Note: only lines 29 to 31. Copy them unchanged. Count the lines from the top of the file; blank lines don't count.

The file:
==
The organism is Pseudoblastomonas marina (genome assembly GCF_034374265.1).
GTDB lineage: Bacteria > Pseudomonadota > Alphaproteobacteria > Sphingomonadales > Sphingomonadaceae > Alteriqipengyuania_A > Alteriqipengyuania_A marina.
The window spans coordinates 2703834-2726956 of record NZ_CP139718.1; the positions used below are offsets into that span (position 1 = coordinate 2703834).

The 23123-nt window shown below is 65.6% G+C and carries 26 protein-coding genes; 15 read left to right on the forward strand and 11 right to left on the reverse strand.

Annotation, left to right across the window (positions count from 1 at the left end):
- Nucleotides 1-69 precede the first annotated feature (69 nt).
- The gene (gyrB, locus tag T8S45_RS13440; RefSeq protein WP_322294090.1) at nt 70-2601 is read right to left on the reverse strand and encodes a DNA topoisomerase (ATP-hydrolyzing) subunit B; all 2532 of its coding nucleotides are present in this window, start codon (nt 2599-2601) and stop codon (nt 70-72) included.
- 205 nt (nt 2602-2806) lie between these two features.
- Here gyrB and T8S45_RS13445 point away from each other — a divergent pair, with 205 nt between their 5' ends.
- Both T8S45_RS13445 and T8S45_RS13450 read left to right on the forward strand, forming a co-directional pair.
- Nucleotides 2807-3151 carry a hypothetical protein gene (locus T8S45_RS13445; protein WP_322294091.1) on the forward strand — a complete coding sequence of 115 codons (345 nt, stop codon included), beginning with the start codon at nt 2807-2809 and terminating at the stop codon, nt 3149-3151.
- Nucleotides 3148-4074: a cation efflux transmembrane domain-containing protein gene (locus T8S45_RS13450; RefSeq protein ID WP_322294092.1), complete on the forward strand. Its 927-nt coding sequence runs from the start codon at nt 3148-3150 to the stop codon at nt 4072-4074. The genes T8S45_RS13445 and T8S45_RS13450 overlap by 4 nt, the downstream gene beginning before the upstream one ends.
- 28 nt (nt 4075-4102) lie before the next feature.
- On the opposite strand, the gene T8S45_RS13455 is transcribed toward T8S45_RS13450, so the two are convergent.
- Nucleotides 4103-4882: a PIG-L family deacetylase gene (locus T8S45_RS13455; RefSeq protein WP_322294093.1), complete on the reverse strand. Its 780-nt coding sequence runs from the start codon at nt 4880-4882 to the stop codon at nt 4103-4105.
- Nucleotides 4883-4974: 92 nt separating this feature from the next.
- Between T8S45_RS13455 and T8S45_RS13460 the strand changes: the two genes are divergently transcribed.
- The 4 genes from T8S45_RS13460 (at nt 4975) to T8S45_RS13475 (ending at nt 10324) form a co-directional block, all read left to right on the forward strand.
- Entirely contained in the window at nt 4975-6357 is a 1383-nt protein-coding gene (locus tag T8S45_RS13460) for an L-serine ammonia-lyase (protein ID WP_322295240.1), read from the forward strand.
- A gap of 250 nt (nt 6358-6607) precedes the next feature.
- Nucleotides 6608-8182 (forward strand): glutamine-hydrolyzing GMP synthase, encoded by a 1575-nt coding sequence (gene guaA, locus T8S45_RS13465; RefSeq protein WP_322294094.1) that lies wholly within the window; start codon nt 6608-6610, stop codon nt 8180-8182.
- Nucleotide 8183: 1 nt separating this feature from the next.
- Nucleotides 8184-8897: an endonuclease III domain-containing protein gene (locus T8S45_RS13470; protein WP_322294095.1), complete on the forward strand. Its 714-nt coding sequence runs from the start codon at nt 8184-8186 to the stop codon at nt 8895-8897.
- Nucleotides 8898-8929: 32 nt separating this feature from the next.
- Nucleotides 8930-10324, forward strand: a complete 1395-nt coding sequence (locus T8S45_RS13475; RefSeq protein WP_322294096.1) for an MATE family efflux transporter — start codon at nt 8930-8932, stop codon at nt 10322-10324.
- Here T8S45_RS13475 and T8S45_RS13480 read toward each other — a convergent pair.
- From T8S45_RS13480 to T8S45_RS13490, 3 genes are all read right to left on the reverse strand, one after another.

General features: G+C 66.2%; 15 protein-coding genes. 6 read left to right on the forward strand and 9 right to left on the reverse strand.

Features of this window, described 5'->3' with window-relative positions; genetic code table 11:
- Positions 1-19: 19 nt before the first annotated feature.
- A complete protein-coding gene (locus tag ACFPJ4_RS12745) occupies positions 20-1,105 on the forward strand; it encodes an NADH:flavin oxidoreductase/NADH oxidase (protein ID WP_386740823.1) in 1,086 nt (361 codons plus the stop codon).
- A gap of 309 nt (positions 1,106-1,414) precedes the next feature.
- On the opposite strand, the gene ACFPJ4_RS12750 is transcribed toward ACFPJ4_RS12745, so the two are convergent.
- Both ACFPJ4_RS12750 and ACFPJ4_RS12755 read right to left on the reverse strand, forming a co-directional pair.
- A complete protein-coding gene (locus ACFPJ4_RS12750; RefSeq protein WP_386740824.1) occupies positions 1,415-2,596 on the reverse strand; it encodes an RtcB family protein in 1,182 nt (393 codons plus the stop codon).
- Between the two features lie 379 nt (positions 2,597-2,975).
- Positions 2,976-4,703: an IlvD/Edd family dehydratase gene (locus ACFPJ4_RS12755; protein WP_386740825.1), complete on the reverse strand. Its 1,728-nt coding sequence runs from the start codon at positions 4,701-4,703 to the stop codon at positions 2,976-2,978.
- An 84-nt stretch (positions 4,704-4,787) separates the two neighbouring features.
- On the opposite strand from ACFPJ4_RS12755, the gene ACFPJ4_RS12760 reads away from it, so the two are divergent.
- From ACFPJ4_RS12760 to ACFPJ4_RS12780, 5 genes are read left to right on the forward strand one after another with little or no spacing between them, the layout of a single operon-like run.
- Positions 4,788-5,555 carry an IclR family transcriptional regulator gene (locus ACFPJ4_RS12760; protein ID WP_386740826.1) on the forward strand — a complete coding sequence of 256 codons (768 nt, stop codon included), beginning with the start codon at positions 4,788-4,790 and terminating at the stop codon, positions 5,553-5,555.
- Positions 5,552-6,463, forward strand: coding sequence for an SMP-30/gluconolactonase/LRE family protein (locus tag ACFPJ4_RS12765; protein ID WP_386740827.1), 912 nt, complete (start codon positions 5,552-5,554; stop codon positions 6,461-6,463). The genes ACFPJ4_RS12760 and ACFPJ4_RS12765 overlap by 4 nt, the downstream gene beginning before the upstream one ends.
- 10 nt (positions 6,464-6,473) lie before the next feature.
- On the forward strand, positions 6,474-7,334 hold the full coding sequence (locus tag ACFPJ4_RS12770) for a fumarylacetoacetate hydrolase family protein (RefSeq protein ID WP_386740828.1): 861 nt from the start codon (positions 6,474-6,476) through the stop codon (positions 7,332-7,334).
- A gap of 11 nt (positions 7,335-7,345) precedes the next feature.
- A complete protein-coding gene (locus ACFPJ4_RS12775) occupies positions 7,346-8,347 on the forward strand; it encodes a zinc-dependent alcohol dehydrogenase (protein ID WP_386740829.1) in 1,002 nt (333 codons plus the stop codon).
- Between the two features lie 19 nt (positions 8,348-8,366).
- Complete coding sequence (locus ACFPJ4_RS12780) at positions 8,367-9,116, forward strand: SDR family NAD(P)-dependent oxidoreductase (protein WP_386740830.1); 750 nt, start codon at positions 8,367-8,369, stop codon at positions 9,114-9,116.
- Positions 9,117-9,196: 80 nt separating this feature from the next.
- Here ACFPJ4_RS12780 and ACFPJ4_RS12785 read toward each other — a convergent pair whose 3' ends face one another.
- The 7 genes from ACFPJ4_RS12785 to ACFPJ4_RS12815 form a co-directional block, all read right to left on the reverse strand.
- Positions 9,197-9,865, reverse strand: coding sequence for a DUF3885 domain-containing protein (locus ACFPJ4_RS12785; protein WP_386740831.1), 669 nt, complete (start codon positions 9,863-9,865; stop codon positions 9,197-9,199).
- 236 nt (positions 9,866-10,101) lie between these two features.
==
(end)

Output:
Features of this window, described 5'->3' with window-relative positions; genetic code table 11:
- Positions 1-19: 19 nt before the first annotated feature.
- A complete protein-coding gene (locus tag ACFPJ4_RS12745) occupies positions 20-1,105 on the forward strand; it encodes an NADH:flavin oxidoreductase/NADH oxidase (protein ID WP_386740823.1) in 1,086 nt (361 codons plus the stop codon).